online assessments

9 steps to better online assessments

As online assessments increase across the nation, tools and guides are helping administrators navigate the sometimes-confusing assessment landscape.

A new tool helps district leaders plan and create online assessments in the wake of their growing popularity.

The Online Assessment Planning Tool, supported by the Learning First Alliance, is accompanied by a report summarizing the best practices in online assessments.

The new report, which comes from CoSN, provides an update on the state of online assessments. It explains the different approaches taken by the national assessment consortia, Smarter Balanced and PARCC, and also discusses the impact of the Every Student Succeeds Act on technology and online assessments.

Online assessments offer a number of direct benefits to different stakeholder groups, according to the report.

(Next page: Benefits to stakeholders; steps to best practices)

The report offers an in-depth look at how different groups are impacted:

  • Administrators: They create collaboration among district departments; deliver improved security models for assessments and student data; offer the ability to move beyond percentage of student proficiency to data that helps students learn
  • Teachers: Provide test results quickly to inform instruction and personalize learning
  • Students: Increase student engagement; offer the ability to use real-world tools
  • Superintendents: Accurately reflect school and district performance against standards; provide tools to quickly and easily disaggregate and interpret test data; provide the data needed to support students, teachers and principals

“Online assessments are no longer the exception – they are commonplace in districts today. With this innovative shift, however, come promising opportunities that can further enrich learning environments,” said Keith Krueger, CEO of CoSN. “These new resources are important for school leaders to ensure they put the right pieces in place to use online assessments effectively and powerfully.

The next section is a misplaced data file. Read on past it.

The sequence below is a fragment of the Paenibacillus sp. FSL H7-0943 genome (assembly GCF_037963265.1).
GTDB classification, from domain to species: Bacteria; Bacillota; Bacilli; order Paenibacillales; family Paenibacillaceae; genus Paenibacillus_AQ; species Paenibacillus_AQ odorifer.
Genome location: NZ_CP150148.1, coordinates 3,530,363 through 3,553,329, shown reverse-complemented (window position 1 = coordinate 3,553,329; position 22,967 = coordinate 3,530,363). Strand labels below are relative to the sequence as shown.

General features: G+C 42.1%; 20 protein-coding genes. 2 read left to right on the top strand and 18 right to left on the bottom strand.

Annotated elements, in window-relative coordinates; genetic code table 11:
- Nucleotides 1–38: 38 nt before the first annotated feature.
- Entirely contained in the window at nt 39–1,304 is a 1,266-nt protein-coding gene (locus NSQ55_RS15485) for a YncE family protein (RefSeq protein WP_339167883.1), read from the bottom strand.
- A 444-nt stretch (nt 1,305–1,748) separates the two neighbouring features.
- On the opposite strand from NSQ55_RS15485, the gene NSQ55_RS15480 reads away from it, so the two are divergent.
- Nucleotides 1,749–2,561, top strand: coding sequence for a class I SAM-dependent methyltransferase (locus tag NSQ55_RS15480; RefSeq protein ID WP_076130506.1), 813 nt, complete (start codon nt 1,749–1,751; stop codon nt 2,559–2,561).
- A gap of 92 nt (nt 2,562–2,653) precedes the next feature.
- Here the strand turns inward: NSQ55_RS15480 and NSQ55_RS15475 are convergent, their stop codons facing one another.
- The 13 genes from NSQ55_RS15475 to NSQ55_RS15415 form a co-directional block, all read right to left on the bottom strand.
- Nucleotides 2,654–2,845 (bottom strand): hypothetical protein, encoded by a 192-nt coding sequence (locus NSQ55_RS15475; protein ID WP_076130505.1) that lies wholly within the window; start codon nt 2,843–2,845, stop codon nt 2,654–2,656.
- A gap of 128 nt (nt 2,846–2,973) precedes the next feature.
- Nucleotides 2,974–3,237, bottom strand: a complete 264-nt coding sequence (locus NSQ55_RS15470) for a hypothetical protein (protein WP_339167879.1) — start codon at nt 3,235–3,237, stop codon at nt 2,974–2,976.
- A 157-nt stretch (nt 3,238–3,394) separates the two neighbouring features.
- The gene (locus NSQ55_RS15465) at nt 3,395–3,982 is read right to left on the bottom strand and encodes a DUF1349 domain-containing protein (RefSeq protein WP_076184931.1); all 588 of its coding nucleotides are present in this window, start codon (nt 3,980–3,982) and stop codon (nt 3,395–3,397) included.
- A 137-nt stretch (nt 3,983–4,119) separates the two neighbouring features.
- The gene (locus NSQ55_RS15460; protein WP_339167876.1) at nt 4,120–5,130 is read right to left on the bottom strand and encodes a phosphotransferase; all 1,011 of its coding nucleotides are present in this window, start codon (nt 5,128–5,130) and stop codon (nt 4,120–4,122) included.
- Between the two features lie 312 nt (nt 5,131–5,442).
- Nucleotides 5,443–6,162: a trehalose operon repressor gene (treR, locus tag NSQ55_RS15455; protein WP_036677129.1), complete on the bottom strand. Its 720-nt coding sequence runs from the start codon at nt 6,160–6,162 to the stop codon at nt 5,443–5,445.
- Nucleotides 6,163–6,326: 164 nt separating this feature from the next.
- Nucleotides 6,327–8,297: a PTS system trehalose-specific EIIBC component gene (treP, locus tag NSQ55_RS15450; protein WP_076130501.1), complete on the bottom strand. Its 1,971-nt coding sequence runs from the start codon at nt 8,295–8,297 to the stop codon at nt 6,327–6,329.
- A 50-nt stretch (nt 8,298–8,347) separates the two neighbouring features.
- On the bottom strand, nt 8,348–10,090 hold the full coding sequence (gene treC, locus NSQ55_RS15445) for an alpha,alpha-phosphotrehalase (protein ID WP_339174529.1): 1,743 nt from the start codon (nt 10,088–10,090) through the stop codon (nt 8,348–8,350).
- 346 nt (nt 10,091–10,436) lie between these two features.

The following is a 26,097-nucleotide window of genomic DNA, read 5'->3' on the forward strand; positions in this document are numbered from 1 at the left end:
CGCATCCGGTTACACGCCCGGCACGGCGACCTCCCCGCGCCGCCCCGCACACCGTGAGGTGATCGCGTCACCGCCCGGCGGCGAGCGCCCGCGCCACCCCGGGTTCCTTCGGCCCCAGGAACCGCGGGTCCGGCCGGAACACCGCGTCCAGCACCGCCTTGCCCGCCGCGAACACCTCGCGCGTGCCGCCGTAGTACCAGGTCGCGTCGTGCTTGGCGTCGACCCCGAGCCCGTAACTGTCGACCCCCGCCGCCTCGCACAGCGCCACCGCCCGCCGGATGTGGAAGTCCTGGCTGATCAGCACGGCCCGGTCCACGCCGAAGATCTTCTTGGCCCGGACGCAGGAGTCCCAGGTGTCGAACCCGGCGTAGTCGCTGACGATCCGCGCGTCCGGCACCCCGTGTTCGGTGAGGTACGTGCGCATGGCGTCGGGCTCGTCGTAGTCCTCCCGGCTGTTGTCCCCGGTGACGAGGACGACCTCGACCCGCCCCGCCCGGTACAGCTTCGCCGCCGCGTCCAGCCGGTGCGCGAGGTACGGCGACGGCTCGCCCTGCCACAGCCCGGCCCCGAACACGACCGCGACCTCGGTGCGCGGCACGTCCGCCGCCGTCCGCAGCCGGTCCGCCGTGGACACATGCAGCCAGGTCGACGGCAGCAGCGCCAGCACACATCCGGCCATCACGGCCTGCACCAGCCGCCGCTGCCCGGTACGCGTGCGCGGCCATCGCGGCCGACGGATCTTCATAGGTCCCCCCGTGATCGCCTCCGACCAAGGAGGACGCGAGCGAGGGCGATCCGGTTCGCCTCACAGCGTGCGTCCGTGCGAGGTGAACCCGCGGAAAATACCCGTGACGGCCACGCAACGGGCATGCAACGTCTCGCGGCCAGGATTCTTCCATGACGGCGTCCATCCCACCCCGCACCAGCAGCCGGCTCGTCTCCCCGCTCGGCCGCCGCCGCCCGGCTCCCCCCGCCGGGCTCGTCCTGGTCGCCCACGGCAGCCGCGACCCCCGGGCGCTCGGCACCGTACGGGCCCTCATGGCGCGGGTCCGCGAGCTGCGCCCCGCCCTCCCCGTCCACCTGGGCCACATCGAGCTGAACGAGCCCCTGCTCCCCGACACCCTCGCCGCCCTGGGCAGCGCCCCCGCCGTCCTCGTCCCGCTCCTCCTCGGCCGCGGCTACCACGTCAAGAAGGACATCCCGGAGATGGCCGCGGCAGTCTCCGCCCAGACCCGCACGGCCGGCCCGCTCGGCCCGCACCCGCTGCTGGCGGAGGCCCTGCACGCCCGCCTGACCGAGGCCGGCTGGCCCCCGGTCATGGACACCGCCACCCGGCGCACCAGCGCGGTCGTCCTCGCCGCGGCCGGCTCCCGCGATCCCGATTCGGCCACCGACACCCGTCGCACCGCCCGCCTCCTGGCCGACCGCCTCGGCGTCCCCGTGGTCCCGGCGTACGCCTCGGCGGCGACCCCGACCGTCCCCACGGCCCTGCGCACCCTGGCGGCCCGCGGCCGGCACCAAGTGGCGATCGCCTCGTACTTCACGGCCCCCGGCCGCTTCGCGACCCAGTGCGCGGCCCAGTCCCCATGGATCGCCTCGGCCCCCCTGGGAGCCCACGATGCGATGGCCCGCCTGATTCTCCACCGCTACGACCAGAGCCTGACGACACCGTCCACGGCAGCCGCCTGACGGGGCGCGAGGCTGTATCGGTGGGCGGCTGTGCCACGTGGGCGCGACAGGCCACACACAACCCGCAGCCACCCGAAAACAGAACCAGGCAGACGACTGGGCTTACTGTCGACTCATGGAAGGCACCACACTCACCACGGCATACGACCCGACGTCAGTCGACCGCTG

The report offers nine key recommendations for assessment best practices:
1. Create a cross-functional strategic planning team
2. Secure funding sources for modern learning environments
3. Embed technology in instructional practice
4. Invest in robust and ongoing professional development for teachers, administrators, and technical staff
5. Build out a robust infrastructure
6. Select devices meeting instructional needs and assessment consortia requirements
7. Communicate—a lot
8. Pay attention to logistics
9. Prepare to use the assessment data effectively

The assessment tool draws from best practices that have emerged after districts around the country successfully moved to digital instructional materials, classroom assessments, and data that enables personalized learning.

The tool features four components. A self-reporting survey focuses on eight key elements of online assessment readiness, including strategic planning and technology infrastructure. Survey results help district leaders map strategies to build an effective online assessment program. Readiness level descriptions give an overview of the progressive stages of evolving online assessment practice. Planning worksheets are designed to help districts and schools identify a path to complete online assessment readiness.

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Laura Ascione

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